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Understanding the behavioral trends of the effect of water salinity and sand size on oil recovery in sandstone reservoirs

Okoro, Emeka Emmanuel and Lawal, Abdul-kabir Oluwaseyi and Orodu, Kale B. and Sanni, Samuel Eshorame and Emetere, Moses (2020) Understanding the behavioral trends of the effect of water salinity and sand size on oil recovery in sandstone reservoirs. South African Journal of Chemical Engineering. pp. 44-52.

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Enhanced oil recovery techniques are deployed to subsequently improve oil production having already employed primary or secondary recovery techniques or both methods simultaneously. Literature have shown that salinity impacts on oil recovery due to wettability alteration, but grain size which is closely related to the mechanical behavior and petrographical properties is also one of the main parameters controlling the phenomenon. There is need to investigate the effect of these two parameters in oil recovery. This study considered the effects of water salinity in the range of 0 to 20,000 ppm and sand grains of 45 to 300 μm on oil recovery. Flooding experiments and statistical analyses of the designed experiment was used to determine the residual oil saturation. The properties of sand samples such as bulk and pore volumes, porosity as well as, wet and dry weight for the various groups were also analyzed. Gauss-Newton algorithm with Levenberg-Marquardt modifications were the numerical scheme executed in MATLAB to formulate residual oil saturation model. The optimum percentage recovery for the core flooding experiment in each groups are 82.4%, 81.1%, 79.4%, 81.1% and 78.8% for A4, B4, C4, D4 and E5 respectively. Based on the experimental results, the 300 μm sand grains and salt concentration of 15,000 ppm should be used for operations in this reservoirs because, those conditions guarantee oil recovery as high as 82%. High oil recoveries correspond to low residual oil saturation and vice-versa. The recovered residual oil percentage had no direct correlations with the net dry and wet weights of the samples. The 45-micron grains had the least pore volume and it was observed that the percentage recoveries had no direct correlations with the core sample weights. During validation of the formulated residual oil saturation model, the model gave a good prediction of the experimental data within the 95% confidence interval, and from the statistical analyses, residual oil saturation decreased with decrease in water salinity. Thus, the larger the size of a grain, the lower its superficial area exposed to the wetting and non-wetting fluids which subsequently impacts on oil recovery.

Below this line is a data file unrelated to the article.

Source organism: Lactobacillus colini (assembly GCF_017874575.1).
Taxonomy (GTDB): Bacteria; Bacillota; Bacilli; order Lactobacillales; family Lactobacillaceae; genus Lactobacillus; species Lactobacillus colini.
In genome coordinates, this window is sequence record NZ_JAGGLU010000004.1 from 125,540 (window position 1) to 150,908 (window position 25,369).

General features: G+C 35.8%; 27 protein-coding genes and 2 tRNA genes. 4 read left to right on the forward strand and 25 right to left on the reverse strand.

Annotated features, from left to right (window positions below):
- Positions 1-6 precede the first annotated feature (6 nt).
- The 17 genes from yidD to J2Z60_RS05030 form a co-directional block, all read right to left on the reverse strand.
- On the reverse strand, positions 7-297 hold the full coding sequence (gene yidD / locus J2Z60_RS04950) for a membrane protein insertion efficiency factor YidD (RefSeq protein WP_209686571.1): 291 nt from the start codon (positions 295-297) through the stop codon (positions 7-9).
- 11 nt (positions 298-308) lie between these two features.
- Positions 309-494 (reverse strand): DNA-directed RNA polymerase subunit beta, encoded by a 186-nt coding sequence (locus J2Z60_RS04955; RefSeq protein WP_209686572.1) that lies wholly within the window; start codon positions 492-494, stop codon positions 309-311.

Item Type: Article
Uncontrolled Keywords: Behavioral trend, grain size Oil recovery Sandstone reservoir Water salinity
Subjects: T Technology > TP Chemical technology
Divisions: Faculty of Engineering, Science and Mathematics > School of Engineering Sciences
Depositing User: Mrs Patricia Nwokealisi
Date Deposited: 12 Feb 2021 12:53
Last Modified: 12 Feb 2021 12:53

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